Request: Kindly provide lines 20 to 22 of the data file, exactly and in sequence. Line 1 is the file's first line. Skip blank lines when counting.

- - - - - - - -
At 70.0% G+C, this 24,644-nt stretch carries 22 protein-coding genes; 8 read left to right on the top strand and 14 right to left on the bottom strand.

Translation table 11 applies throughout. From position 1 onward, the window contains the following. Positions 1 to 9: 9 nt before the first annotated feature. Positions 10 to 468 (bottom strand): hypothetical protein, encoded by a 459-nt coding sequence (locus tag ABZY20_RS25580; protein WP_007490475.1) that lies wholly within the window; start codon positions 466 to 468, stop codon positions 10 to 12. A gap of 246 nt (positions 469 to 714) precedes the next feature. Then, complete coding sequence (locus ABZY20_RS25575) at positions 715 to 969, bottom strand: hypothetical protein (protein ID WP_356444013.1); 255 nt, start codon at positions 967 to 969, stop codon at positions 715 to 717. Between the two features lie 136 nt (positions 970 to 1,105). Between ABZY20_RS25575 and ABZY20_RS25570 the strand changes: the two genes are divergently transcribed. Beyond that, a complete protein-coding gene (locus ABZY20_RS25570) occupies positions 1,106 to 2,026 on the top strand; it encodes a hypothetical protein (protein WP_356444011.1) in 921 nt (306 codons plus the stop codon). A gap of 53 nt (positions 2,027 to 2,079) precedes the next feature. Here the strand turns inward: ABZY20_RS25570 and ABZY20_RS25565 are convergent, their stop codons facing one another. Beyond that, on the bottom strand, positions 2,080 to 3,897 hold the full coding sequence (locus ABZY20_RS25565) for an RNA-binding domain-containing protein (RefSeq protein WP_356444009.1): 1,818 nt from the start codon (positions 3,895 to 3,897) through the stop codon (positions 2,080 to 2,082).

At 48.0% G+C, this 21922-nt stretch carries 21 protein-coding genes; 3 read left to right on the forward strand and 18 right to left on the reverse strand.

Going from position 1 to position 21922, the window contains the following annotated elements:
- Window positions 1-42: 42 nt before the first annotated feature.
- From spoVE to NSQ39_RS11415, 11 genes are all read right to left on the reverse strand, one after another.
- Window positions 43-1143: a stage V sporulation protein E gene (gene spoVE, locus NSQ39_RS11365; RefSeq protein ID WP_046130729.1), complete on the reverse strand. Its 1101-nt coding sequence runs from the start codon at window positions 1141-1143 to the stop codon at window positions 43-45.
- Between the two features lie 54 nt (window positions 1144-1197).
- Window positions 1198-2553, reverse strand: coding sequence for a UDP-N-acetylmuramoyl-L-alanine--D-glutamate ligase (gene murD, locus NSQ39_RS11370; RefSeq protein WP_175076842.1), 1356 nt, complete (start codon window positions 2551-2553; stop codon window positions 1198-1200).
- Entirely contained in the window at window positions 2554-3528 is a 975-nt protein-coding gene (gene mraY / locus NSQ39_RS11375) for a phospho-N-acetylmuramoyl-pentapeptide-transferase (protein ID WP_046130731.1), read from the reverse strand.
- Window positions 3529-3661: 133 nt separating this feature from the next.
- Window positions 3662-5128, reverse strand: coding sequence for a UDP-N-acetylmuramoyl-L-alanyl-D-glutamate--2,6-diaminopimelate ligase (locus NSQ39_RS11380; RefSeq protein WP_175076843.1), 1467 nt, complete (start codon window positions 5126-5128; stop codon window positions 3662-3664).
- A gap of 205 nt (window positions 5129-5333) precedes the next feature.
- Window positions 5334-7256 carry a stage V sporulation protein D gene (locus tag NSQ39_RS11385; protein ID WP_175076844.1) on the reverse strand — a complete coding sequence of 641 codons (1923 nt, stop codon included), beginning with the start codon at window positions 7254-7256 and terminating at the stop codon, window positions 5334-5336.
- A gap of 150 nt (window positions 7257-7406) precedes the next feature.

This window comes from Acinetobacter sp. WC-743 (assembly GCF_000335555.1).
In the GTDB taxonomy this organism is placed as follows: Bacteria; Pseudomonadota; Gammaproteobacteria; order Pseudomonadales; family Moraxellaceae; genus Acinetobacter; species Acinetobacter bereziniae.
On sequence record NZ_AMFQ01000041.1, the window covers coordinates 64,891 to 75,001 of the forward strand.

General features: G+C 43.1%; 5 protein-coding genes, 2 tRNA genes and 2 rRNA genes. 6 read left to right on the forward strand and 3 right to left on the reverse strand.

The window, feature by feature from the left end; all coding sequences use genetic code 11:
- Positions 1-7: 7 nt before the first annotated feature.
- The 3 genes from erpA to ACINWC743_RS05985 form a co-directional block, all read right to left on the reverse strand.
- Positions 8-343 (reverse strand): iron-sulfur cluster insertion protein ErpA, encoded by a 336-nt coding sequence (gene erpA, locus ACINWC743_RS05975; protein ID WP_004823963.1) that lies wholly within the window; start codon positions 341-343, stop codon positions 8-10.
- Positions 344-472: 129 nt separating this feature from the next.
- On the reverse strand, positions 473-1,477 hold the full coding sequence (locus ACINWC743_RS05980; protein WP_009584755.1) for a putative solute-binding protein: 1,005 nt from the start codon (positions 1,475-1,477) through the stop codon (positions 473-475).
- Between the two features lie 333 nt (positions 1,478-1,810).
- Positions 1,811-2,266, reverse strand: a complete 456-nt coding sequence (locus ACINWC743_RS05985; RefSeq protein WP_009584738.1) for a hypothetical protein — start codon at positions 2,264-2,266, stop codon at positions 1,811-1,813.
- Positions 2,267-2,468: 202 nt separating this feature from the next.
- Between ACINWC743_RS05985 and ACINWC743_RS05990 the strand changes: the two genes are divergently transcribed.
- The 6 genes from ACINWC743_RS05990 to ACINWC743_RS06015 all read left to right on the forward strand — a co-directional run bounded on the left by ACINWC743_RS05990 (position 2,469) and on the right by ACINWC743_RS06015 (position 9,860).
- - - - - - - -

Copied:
The window, feature by feature from the left end; all coding sequences use genetic code 11:
- Positions 1-7: 7 nt before the first annotated feature.
- The 3 genes from erpA to ACINWC743_RS05985 form a co-directional block, all read right to left on the reverse strand.